Anyway, A very Happy Valemtimes's Day to all of you!

Friday, February 12, 2010

Did you pop yet?

Have you had that baby yet?

Click the link! It's hilarious! There is nothing quite as irritating as trying to round up your gestation in peace and being constantly hounded about having the baby. Next time someone sends you an annoying "Where's the baby?" post, send them this. No idea who to credit but it sure got me laughing!

Thursday, February 11, 2010

Marriage! "Mawiage is what bwings us togevah, today!"

Recently, my husband and I celebrated our 10th anniversary together. Sometimes it seems like that whirlwind of our first year together is still fresh in my memory and other times, I can hardly remember what it was like to be that person!

I have been asked many times over the last decade how me “make it work”. I'm often met with the “wows” when I mention how long I've been with my husband. The divorce rates in our country are shockingly high ( ) so I guess it shouldn't surprise me that I get that reaction. But it does and it also makes me kind of sad. There is nothing in the world like having a strong marriage and it's something that I feel every couple deserves to have.

In our society today, there seems to this notion that a good marriage looks like a sitcom. You know what I mean, the idea that if it's “really real” all will be sunshine and cupcakes? That you'll wake up in love every day, that all arguments end with a heartwarming moral lesson and fabulous make-up sex? True love, according to apparent expectations, is all sparkles and roses. Here is where my readers would hear snorting if they could only “hear” my writing. PUHlease.

What a ridiculous load of crap. True love, marriage and everything that comes with it is hard work. Blood, sweat and tears hard work. My husband and I are not lucky, special or particularly gifted individuals. Nope. We are just committed to loving one another. I don't mean to make it sound as if it's a trivial thing; it's just that it's not terribly complicated. Simplicity and ease, however, do not necessarily go hand in hand. I am utterly thrilled with my marriage (most days, haha) but it hasn't always been that way and it wouldn't surprise me if, at some point in the future, I find myself questioning it again. See, I'm married to a person and that person, silly boy that he is, married me: another person. People are a pain in the ass, have you noticed?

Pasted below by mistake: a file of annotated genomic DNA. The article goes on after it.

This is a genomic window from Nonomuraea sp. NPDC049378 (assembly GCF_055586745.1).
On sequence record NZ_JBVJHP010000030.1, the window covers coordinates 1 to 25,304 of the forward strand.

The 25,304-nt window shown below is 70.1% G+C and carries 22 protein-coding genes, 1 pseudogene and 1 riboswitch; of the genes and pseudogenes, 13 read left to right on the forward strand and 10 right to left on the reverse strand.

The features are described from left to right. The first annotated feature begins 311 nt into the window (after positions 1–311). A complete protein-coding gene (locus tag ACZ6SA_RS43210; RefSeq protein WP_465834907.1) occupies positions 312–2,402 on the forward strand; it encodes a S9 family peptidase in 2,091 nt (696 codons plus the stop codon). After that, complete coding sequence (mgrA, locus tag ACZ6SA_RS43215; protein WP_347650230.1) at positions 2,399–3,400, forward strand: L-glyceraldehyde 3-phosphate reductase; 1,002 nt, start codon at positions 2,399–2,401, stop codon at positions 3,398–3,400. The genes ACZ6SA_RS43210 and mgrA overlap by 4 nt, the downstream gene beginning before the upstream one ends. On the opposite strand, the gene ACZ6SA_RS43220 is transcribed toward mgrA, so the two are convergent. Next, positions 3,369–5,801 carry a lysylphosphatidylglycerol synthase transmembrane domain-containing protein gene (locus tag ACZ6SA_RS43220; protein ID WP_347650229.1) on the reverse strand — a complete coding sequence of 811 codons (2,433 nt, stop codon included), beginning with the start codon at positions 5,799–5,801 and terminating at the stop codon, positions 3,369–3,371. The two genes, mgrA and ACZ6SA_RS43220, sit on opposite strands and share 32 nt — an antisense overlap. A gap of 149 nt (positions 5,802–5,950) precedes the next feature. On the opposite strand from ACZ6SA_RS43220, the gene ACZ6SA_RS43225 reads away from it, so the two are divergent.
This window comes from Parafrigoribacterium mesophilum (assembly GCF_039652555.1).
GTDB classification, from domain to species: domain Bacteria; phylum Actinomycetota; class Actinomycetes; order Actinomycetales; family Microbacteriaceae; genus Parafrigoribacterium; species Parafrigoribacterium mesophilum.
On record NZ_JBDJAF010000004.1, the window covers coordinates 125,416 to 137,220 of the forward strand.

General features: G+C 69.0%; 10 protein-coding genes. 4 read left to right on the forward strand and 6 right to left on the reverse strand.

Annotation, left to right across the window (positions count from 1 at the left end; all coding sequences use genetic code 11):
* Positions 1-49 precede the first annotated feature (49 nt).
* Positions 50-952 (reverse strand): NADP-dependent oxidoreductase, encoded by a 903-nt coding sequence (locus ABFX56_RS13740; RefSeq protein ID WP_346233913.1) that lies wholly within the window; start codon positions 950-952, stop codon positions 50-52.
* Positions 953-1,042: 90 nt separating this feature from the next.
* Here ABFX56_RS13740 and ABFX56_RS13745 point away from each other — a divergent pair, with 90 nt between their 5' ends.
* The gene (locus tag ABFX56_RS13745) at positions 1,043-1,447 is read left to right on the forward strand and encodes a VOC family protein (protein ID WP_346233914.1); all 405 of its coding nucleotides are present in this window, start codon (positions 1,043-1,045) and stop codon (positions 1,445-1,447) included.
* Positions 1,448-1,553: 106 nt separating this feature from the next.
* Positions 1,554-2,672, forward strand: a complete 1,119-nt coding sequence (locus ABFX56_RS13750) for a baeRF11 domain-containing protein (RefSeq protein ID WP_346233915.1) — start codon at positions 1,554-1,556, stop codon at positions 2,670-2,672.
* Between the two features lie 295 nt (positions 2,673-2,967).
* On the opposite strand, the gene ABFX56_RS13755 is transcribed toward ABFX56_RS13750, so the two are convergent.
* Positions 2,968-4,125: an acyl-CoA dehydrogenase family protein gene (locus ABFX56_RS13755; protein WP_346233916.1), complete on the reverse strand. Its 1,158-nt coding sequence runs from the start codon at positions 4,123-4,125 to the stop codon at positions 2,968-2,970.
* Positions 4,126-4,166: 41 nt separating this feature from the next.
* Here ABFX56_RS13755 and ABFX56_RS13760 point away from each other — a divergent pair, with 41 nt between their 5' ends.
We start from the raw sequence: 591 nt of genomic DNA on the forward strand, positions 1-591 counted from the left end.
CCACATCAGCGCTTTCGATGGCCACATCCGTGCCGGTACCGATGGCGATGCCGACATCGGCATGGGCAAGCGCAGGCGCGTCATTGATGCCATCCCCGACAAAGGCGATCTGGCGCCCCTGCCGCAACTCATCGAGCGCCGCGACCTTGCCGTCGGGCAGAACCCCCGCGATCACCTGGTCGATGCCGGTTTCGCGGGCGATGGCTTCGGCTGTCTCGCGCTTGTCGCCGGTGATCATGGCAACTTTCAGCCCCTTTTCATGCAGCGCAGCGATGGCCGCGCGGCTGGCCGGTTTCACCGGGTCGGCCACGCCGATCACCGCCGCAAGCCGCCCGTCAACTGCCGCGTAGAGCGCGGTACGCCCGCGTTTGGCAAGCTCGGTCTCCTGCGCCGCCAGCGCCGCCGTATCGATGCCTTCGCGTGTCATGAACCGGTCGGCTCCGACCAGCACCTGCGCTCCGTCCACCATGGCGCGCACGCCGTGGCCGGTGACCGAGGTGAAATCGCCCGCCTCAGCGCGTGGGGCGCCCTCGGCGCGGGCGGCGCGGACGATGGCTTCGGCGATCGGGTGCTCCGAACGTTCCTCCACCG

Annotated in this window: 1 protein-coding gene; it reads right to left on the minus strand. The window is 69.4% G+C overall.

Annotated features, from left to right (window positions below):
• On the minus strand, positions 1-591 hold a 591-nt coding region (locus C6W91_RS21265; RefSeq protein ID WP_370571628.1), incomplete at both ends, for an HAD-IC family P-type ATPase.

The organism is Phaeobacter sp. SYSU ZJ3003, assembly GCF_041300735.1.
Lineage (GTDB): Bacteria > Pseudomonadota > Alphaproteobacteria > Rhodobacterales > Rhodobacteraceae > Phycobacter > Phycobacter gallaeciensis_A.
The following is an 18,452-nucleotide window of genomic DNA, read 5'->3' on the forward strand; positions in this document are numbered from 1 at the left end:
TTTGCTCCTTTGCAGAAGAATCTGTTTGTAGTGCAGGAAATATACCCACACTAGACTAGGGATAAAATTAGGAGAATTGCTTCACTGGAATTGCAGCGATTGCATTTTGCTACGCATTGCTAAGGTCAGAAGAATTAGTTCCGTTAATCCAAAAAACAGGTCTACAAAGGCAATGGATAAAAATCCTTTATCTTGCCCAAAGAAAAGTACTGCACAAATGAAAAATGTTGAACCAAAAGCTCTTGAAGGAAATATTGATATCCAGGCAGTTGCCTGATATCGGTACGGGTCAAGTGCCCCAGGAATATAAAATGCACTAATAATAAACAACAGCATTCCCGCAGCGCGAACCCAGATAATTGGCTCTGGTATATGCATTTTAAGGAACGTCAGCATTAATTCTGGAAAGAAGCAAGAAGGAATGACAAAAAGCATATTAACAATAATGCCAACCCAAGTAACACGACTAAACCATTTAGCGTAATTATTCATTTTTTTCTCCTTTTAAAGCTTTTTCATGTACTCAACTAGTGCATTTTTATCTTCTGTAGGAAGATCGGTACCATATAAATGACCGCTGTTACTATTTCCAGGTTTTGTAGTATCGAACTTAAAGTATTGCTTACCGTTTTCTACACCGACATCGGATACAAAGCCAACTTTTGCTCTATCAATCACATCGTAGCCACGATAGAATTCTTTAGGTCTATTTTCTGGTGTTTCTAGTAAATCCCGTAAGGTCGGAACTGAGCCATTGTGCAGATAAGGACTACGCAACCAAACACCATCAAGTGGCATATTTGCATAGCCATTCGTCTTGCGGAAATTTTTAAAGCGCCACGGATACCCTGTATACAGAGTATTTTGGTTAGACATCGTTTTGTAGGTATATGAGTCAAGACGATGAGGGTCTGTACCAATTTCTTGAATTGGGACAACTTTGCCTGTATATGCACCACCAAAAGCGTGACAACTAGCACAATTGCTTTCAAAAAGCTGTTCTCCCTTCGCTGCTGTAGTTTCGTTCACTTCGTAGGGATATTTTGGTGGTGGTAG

Perhaps a good place to start with answering “what makes it work” is to define “True Love”. What the heck is true love, anyway? To be completely frank, if you are thinking of TWOO WUV, as perpetuated by Disney, it's a MYTH. True love isn't butterflies in the tummy (though they are nice) and it's not about knights in shining armor, good vs evil or pretty, pretty princesses that need rescuing. I'm sure many people have their own ideas about what true love really is so I'll just share mine and leave the definition open to comments. For me, true love between a man and a woman is completely impossible to put into words, lol. I will say that I knew it was real the first time I was so angry with my husband that I wanted, desperately, to bash his head in yet still couldn't imagine my life without him. I think what defines true love is the commitment. If it's not worth fighting tooth and nail for, it's not True Love. There's the butterflies-in-the-tummy love, which comes and goes along with hormonal surges and circumstances. I think it's fair to say that if that is NEVER present, we're in trouble. There is also the love that says, “I've picked your dirty socks up off the floor 16478980 times over the last 10 years and I will continue to do so, no matter how much it irritates me, because I love you”. Really, if that's not true love, I don't know what is!